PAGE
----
Search Imperva Community for
However, the default response generated by Imperva may not be appropriate for a couple of different reasons:
In these two cases, the default error messages generated by Imperva will cause issues with an API client. This is why the ability to create error messages is useful for API developers.
Custom error responses in Imperva take advantage of the ability to enforce API schema definitions. For more information about how to load and enforce an API schema in Imperva, check out this video.
By default, Imperva is going to assume that requests to a webpage are going to be performed using HTML. As a result, when an error occurs - such as violating the API schema - Imperva will send back an HTML-formatted error page.
While this is the default, it is not the only option. Imperva is capable of returning responses based upon the content type of a request; however, this requires changing a setting within the Imperva dashboard.
With a particular website’s page, select the Settings option on the menu on the left-side of the screen. Inside of this page, select General, then scroll to the bottom of the Page.
Near the bottom of the page, you should see a category of settings labeled “Miscellaneous” as shown above. Under this category, click the Enable content base error response checkbox if it is not already checked.
The effect of selecting this option is to enable Imperva to send different error messages based upon the type of content that a client is expecting. This is keyed off of the Accept header within a request. Clients expecting to interact with an API should have this set to application/json, and Imperva can use this to send an error message in the format that the client software expects.
After configuring Imperva to generate JSON messages based upon the Accept header within a request, it should provide a JSON response. However, this response may not be appropriate for the API client in question.
For example, see the sample API response generated by Imperva in response to an invalid access request. This response includes a success code of False, an error code of 401, and an error message informing the user that a valid token is needed to access the API, all encapsulated within a “status” object.
While this may be appropriate in some cases, it may not match the message format defined within an API’s schema. As a result, an API client configured to obey this schema will not know how to handle such a response.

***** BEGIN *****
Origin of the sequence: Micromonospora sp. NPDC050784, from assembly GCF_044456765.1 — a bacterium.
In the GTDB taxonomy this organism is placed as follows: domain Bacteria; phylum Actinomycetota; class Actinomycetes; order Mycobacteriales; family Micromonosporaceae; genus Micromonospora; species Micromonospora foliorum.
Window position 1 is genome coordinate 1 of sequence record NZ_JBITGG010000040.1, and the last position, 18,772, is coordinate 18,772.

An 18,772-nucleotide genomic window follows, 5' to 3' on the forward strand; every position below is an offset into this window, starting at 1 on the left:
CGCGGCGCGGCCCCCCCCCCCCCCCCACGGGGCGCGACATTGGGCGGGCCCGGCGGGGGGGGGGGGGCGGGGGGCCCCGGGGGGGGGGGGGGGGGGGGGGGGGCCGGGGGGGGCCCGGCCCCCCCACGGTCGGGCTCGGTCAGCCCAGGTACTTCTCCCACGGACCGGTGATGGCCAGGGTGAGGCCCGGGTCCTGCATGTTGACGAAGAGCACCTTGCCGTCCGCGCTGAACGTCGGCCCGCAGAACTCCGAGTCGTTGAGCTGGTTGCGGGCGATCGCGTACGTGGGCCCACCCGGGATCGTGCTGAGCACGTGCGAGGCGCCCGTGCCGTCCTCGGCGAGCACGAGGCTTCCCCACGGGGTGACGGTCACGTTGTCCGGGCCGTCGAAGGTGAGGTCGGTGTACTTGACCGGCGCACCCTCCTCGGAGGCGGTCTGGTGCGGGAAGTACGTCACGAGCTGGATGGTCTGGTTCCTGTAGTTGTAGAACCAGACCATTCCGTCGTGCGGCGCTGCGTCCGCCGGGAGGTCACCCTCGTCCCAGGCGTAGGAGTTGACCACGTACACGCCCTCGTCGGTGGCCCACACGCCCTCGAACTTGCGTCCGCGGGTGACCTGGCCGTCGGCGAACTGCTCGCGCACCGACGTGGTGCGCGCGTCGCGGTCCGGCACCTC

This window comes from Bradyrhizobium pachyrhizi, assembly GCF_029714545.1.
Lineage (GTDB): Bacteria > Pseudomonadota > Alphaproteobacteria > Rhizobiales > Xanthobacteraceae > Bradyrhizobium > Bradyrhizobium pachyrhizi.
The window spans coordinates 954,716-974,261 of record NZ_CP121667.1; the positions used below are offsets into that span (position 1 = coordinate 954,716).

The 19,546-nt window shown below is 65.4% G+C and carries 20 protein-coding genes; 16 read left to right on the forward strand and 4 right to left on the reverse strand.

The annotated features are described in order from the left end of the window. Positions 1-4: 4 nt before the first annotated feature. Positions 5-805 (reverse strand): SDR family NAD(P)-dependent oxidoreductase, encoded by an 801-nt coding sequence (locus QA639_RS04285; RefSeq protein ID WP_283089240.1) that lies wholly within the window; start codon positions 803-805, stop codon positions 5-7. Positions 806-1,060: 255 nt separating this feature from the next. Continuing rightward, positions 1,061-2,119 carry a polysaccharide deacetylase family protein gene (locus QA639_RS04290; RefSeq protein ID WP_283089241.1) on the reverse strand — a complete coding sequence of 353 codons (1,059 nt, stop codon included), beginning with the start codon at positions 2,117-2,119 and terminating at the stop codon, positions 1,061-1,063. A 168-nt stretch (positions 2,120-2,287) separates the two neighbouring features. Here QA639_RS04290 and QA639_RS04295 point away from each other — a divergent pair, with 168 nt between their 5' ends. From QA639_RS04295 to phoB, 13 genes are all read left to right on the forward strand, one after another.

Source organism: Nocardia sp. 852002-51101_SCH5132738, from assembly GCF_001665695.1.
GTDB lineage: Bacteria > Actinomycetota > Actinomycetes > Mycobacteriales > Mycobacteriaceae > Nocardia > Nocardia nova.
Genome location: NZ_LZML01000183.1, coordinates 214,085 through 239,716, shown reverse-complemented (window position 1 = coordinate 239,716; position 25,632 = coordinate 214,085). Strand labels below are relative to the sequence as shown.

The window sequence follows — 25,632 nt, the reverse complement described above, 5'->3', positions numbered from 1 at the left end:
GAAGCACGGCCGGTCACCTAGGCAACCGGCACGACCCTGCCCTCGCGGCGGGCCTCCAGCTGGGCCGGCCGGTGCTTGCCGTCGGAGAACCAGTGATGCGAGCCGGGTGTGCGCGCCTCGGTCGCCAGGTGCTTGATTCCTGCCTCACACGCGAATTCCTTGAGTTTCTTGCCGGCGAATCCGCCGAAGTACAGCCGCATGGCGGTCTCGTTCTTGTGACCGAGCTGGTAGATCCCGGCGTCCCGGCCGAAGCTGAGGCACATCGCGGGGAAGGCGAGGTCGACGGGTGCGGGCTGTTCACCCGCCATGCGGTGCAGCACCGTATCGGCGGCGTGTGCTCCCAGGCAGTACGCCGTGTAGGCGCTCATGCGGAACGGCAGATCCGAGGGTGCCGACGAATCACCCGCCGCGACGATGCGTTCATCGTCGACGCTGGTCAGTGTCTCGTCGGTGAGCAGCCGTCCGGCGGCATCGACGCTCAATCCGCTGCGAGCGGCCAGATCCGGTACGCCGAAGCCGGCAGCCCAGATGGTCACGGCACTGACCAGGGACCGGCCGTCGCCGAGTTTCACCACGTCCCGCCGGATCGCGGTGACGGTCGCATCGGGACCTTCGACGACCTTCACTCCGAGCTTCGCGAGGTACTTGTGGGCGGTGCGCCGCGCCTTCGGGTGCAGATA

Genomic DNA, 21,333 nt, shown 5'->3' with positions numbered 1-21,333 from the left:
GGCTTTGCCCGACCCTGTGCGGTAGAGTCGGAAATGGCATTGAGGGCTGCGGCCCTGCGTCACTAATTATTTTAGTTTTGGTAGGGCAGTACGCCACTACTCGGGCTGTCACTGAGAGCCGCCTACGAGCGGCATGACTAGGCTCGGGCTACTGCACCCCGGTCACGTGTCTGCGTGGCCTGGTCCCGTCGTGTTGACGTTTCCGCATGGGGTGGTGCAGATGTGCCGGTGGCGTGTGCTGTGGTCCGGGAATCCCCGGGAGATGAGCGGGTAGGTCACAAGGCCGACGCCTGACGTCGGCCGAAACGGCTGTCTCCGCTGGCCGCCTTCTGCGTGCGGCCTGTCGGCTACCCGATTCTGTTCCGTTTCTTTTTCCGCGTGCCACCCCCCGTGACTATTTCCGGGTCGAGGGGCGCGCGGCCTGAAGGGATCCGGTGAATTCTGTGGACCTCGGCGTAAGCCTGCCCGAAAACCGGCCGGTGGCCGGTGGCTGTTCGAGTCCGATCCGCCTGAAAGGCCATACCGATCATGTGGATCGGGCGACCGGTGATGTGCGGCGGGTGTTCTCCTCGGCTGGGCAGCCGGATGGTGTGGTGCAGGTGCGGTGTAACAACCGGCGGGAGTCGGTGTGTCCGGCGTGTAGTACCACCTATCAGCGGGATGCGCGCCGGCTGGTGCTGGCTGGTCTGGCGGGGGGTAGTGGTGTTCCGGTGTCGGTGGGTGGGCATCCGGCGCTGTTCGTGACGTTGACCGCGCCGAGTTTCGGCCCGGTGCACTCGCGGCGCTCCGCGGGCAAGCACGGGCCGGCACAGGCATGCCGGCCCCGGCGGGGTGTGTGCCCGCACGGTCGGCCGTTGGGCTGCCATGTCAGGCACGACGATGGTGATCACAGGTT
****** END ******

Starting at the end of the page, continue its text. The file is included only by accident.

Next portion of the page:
This problem can be handled by creating a custom Rule Filter in Imperva that rewrites the response to the application. For an introduction to writing Rule Filters in Imperva, check out this webinar.
The image above shows a Rule Filter designed to modify the error message sent from an application. Note that the actual Rule Filter (at the top of the rule creation screen) is not defined. This means that this rule will match any request to an application.
Below the sections defining the matching criteria, we see the section shown above. This enables a custom error response to be defined for a given error. In this example, the response is formatted as JSON using the radio buttons, and the text field contains the response to be sent. Using this, it is possible to define a custom error response that meets the API schema’s specifications and provides the exact information needed by the client if such an error occurs.
Imperva enables an API to strictly enforce its schema by blocking any request that violates the contract outlined in the schema. However, it is also important that the API itself follows the schema as well.
While this article covers Access denied events, it is possible for the Imperva Cloud WAF to return error messages for other event types as well, such as Connection Timeouts. It is important to also update those error messages to minimize the impact to API clients as the default error messages generated by Imperva may not be what an application is expecting based upon the schema for an associated API. By defining custom error responses, it is possible to provide an API client with the information that it needs in the format that it expects.
The Imperva Community is a great place to learn more about how to use Imperva cyber security technologies like API Security, Cloud WAF, Advanced Bot Protection, DDoS Protection, and more to establish efficient, secure processes for enterprise networks. Rely on the expertise of Imperva partners, customers and technical experts.
Related Content: Enforcing API Schema Specifications in Imperva
or Contact Us
Copyright @ 2019 Imperva. All rights reserved